In recent years, hummus has risen in popularity and is no stranger to grocery store shelves.

This prevalent dip is a great addition of protein, fiber, and healthy fat to your diet.

Dip some veggies or whole-grain crackers in hummus and you’ve got a healthy and simple snack!

Hummus is easy to make at home and this recipe is tastier (and cheaper) than store-bought! 

Plus, hummus is naturally gluten-free and vegan, which makes it perfect for any gathering.

So, this hummus recipe is simple, cheap, and healthy – have I got your attention yet?

How To Make Homemade Hummus

Making smooth and creamy hummus may sound like a daunting task, but it is quite easy and you do not need fancy kitchen equipment.

Plus, the ingredients needed are healthy, relatively cheap, and can be found in most supermarkets.

As for equipment, all you need are measuring cups and spoons, a can opener, strainer, and food processor.

If you do not own a food processor, a blender can work. In my college days, I did not have a food processor and the blender worked perfectly well. 

There are several hummus-making methods depending on the form of chickpeas used (canned or dried).

I’ll touch on this later in the Tips section, but the simplest version (because it is less time-consuming) is dumping all the ingredients into the food processor and blend.

Pretty easy, right?

Short on time during the work week?

Carve out time on the weekends to make hummus for the upcoming week.

Include your significant other and/or children in the process for a family activity (and taste test).

It may be fun to create your own secret family hummus recipe!

What Is Hummus?

Although hummus may appear to be a new hipster, foodie trend, it outdates your cauliflower crust pizza by many years.

Hummus (which means “chickpea” in Arabic) is a traditional Middle Eastern and Mediterranean dish that has been enjoyed by many for centuries.

Traditional hummus contains six basic ingredients: chickpeas, fresh lemon juice, tahini sauce, olive oil, garlic, and salt.

Various spices and herbs can be added to create unique flavors.

As the hummus market expanded, a plethora of new flavors came into existence.

Now you can buy anything from classic garlic and roasted red pepper to chocolate hummus. Yes, chocolate hummus actually exists.

Whoever thought of this is a genius in my book.

As this shows, hummus is a versatile dish and there are many recipes for hummus out there for you to create instead of opting for the mediocre store-bought versions.

Now, you may be asking “what do I eat with hummus”? Well, traditionally pita bread is dipped in hummus.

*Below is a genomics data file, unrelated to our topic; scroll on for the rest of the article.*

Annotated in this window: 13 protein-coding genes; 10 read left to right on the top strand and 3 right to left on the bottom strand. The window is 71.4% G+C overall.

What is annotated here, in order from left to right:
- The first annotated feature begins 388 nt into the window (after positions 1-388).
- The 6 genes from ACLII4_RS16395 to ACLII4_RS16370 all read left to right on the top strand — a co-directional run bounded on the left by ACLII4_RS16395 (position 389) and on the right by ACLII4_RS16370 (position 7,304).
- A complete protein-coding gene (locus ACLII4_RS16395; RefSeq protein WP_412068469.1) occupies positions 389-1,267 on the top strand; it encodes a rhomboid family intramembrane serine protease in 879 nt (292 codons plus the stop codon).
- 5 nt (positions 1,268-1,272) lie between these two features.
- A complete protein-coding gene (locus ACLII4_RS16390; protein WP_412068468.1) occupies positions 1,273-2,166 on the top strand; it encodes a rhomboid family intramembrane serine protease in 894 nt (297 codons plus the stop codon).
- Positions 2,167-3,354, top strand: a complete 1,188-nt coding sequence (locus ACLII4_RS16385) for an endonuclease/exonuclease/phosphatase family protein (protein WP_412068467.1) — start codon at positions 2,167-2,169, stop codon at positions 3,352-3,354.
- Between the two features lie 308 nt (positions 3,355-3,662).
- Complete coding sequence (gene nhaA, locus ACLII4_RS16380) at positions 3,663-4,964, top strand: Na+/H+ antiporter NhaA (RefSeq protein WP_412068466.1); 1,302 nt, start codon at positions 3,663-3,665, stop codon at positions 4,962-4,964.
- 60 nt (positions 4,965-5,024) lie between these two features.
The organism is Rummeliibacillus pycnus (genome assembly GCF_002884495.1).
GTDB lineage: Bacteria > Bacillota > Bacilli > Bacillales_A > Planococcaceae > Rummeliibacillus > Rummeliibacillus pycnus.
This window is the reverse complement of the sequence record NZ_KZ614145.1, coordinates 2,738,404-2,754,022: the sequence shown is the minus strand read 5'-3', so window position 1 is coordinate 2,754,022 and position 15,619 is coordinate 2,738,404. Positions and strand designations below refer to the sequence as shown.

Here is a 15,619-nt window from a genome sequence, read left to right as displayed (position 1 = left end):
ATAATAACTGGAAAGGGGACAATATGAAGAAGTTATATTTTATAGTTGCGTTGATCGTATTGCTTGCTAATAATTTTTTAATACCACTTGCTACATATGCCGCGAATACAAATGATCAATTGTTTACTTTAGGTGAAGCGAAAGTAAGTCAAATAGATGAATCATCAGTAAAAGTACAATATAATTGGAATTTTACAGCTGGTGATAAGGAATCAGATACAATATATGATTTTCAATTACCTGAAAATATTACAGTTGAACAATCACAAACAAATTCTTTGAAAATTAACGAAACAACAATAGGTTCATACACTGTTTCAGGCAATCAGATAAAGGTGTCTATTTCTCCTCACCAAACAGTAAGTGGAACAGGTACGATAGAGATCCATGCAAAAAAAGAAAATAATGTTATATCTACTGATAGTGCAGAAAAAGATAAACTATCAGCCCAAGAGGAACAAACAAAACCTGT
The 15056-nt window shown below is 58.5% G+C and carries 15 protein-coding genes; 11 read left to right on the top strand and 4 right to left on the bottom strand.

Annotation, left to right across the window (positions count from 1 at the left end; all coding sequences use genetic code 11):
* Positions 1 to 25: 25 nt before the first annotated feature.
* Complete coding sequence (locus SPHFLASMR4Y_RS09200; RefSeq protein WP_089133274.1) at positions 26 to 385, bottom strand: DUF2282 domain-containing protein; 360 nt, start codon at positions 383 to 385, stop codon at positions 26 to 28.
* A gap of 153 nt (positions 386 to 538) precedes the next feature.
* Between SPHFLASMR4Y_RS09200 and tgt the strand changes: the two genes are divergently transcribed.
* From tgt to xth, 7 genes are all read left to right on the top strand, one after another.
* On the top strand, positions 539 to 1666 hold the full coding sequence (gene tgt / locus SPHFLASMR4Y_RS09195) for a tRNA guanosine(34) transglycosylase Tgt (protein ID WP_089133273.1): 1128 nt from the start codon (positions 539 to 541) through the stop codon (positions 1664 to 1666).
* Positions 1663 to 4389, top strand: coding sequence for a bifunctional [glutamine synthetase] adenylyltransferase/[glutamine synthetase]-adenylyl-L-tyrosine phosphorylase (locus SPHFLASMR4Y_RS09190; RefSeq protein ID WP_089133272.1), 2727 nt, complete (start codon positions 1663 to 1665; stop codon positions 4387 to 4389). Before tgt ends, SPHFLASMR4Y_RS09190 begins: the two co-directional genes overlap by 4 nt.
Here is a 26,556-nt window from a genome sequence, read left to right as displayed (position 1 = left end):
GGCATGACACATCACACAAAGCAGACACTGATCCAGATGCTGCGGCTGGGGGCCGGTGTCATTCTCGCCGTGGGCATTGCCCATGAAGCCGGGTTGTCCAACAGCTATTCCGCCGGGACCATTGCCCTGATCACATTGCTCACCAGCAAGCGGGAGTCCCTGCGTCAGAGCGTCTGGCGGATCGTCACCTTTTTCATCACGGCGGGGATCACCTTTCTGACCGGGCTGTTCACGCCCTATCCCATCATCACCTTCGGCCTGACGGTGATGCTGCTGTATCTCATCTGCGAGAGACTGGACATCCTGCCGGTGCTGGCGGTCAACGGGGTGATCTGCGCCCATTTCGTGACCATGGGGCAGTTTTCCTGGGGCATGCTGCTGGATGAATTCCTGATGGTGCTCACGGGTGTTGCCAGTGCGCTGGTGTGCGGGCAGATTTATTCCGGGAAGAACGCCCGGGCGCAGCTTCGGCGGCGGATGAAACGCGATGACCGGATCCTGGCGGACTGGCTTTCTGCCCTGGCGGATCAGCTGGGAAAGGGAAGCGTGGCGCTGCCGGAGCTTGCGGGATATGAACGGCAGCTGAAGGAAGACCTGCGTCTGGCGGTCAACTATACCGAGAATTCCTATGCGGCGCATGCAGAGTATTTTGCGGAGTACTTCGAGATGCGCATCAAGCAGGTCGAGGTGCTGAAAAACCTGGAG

You can find pita bread and pita chips at most grocery stores or you can discover a recipe and make it at home (there are even gluten-free pita bread recipes!).

Hummus on wraps or sandwiches makes for a tasty lunch.

Also, veggies, cheese, and crackers dipped in hummus make a lovely snack. Or you can eat it by the spoonful which I am guilty of doing.

Hummus itself is considered healthy as it contains fiber, protein, healthy fats, vitamins, and minerals. This yummy dip is also relatively low in calories. 

An added perk to hummus is that it is great for vegetables and maybe a good way to incorporate more vegetables into your diet or entice your kids to eat their veggies. 

Now, the dip to vegetable ratio may be in favor of the dip, but at least veggies are being eaten plus you are getting an extra dose of fiber, protein, and good fats from the hummus!

Hummus Ingredients

Making hummus

Chickpeas (or Garbanzo Beans)

Chickpeas (or garbanzo beans) are the main ingredient in hummus and give structure to the dip.

Canned or dried chickpeas (dried must be cooked first) can be used to make hummus. I use canned chickpeas in this recipe, but feel free to experiment and use dried chickpeas.

Chickpeas are a type of legume and are good sources of nutrients including fiber, protein, and minerals like calcium, magnesium, and iron.

Fiber is an important component of the diet as it helps with digestion, ease constipation, and is great for overall gut health. 

Soluble fiber, which is found in legumes like chickpeas, helps lower cholesterol levels.

A healthy adult female needs about 25 grams and males should eat around 38 grams of fiber per day.

Protein is needed for growth, your muscles, hair, nails, and many other functions of the body.

Fresh Lemon Juice

Lemon Juice is needed in just a small amount to add some liquid, acid, and a hint of flavor to the hummus.

I recommend freshly squeezed lemon juice but store-bought bottled juice will work. Some people like to substitute lemon juice for lime juice.

This may change the taste a bit but, as I’ve said before, hummus is a versatile dish, so make it your own!

Roasted Garlic

Garlic gives the hummus a delicious, savory flavor.

Garlic is one of my favorite ingredients and I tend to add a little extra to recipes to enhance the flavor.

If garlic isn’t your thing, decrease the amount to your liking.